Afghan forces say they have retaken Jalalabad prison after at least 29 people were killed in an hours-long battle following a Daesh-claimed attack on the facility.
The suspected militants have thrown a grenade into a group of sleeping people inside the camp in the village of Nguetchewe.
The gang opened fire on the soldiers who were on foot in a forested part of the Jibia district in Katsina state, the sources said, speaking on condition of anonymity.
Officials say the attacks were carried out by militants, who often say they are defending Fulani herders against rival Dogon farmers but no group has claimed responsibility.
The deadliest attack since March 2016 follows a joint military operation launched by Ivory Coast and Burkina Faso last month to tackle the expanding threat from militants linked to al Qaeda and Daesh in the Sahel region.
Mohammad Rafi Sediqi, an official with Khurshid, confirmed the deaths of two employees. He said the two wounded were in critical condition.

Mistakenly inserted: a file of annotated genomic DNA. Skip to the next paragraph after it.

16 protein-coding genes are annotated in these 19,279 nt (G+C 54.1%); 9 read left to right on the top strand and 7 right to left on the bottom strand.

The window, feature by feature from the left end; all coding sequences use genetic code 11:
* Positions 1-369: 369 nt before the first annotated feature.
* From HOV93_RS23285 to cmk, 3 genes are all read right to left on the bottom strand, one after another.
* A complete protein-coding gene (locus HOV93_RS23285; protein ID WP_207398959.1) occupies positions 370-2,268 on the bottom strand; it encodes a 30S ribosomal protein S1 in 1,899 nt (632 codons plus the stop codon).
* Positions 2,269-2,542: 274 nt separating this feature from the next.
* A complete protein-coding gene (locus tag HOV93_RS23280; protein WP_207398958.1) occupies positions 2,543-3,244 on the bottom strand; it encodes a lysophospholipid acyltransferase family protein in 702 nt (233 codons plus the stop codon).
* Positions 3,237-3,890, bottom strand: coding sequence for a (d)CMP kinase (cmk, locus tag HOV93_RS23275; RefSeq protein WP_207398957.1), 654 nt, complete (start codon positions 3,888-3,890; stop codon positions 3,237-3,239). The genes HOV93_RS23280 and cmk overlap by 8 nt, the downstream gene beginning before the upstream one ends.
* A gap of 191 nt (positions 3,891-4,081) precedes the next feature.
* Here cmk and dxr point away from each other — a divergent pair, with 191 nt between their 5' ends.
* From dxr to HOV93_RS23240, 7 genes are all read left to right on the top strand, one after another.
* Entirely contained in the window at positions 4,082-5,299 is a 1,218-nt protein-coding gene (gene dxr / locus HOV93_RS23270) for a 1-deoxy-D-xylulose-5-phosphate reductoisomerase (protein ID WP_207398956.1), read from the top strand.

"The initial information we have received indicates the dead bodies of five people were collected from the scene of the blast and more than twenty others have been wounded," police officer Mohamed Muktar said.
Insurgents fired rocket-propelled grenades at a lorry carrying troops as it travelled near Gorgi village in Borno state, two military officers said without giving their names.
Since the start of the month, around 50 people have been killed in the eastern province of Ituri, according to local sources as violence in the Democratic Republic of the Congo intensifies.
Armed militants attacked the village of Alamou, killing the people there before burning the structure to the ground, according to a government statement.
Al Shabab said the attack at Camp Simba was part of its "Al Quds (Jerusalem) shall never be Judaized" campaign –– a term it first used during an attack on the upscale Dusit hotel complex in Nairobi in January last year that left 21 people dead.
Allied Democratic Forces, a militia originally from neighbouring Uganda, has killed more than 200 people since the army launched an offensive against the militia on October 30, according to a toll compiled by civil society groups.
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